Her experience is not isolated. A 2016 survey of U.S. professionals found that black professionals are most likely to say that they can’t discuss racial bias at work. The same study found that this inability to discuss race corresponded with increased attrition, disengagement, and alienation.
Additionally troubling, the employees exhibiting unconscious bias toward our storyteller worked in a U.S. headquarters, but also interacted regularly with people of different races and ethnic backgrounds all over the world as part of their job as global development professionals.
It bears asking: How do the norms and assumptions about race that are deeply embedded in our society affect our daily work as development workers? What effect do our biases have on the quality of the work environment for colleagues of color, both in the field and in headquarters? How do they affect the quality of the work we do to serve communities in cultures different from ours?
Racial bias is a structural problem, not only in global development, but for the entire U.S. nonprofit sector, where people of color in the executive director/CEO role have remained under 20 percent for the past 15 years. We unfortunately don’t have self-reported statistics about diversity of leadership in the global development sector, but Quantum Impact has undertaken an initial survey of leadership across 200 organizations and will be releasing the results in early March through the #GlobalDevWomen campaign with Devex.
The fix: What can colleagues, HR leaders and managers do?
Responsibility for addressing endemic bias lies not with people of color, but with the decision-makers and the sector as a whole. Organizations can create policies, practices, and a work culture that intentionally promotes diversity, inclusion, and equity.
Here are three ways to do that:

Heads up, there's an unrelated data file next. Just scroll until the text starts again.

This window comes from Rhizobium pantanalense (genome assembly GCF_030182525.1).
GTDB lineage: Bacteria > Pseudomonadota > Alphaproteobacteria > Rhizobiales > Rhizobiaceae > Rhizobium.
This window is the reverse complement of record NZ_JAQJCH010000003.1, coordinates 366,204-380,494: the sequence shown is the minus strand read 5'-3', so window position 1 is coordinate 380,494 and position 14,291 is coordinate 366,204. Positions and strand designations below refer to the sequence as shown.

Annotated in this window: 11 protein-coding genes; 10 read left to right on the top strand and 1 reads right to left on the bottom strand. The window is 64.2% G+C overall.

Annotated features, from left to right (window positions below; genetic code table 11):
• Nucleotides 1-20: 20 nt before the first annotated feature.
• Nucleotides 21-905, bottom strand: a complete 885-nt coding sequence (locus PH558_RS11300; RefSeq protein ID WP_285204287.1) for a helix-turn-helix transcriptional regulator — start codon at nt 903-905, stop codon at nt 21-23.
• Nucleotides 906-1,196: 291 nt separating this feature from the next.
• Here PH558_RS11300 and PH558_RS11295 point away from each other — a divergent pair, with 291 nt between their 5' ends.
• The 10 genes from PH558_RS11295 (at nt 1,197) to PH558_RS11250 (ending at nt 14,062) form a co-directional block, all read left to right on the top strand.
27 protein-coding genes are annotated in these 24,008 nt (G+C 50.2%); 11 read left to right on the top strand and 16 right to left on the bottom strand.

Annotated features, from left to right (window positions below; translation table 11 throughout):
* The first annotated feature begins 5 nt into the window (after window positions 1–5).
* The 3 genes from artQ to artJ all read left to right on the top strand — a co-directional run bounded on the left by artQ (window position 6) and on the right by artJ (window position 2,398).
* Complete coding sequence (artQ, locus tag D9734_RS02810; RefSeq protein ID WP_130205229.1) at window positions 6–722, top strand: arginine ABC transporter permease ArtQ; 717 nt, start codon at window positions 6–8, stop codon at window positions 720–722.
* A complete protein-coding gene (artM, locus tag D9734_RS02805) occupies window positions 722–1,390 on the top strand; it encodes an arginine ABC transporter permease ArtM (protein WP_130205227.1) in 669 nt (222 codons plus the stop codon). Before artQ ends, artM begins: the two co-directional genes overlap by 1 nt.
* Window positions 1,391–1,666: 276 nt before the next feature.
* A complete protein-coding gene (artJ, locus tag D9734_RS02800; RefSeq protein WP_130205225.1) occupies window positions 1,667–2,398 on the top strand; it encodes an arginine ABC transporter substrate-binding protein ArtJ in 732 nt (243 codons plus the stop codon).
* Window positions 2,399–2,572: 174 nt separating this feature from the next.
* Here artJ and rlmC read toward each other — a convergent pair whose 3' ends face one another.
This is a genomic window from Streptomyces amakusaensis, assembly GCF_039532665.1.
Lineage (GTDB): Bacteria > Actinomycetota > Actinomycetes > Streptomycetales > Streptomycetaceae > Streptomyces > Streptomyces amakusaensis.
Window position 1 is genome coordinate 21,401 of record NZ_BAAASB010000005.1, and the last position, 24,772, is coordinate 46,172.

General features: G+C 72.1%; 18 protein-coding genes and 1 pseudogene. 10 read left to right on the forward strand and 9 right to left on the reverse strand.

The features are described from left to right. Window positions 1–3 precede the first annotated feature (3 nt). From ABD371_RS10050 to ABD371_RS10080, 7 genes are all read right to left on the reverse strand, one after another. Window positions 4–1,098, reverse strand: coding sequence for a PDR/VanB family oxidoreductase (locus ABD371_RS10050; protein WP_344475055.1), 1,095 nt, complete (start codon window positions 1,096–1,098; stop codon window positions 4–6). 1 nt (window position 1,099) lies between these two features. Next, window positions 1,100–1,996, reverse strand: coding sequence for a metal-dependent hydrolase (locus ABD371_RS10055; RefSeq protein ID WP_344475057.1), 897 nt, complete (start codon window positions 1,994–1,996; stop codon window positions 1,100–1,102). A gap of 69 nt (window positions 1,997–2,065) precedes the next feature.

- First, ground yourself in relevant terminology. Here are five keywords that every global development professional needs to know about diversity and inclusion.
- Second, ensure every member of your team or organization has access to training to increase their self-awareness and learn practical tools to address unconscious bias and associated behaviors. To be effective, the trainings must be contextualized and nuanced to the organization and the industry. Employees who complete the trainings should receive continuous support through group check-ins, individualized coaching, and professional development opportunities to habitualize more inclusive behavior.
- Finally, leaders must tie inclusion and diversity back to their organizational performance goals and make real commitments to drive long-lasting change. A significant portion of the global development workforce is under the age of 36, and research shows that millennials are much more likely to stay in a job if they trust the company that they work for. This means that public commitments from global development leaders to increase diversity and inclusion must be accompanied by hiring of more women and minorities into U.S. and field-based leadership roles, equipping managers to develop meaningful connections with their team members, enabling access to diverse learning opportunities, and demonstrating fairness in promotion and salary decisions.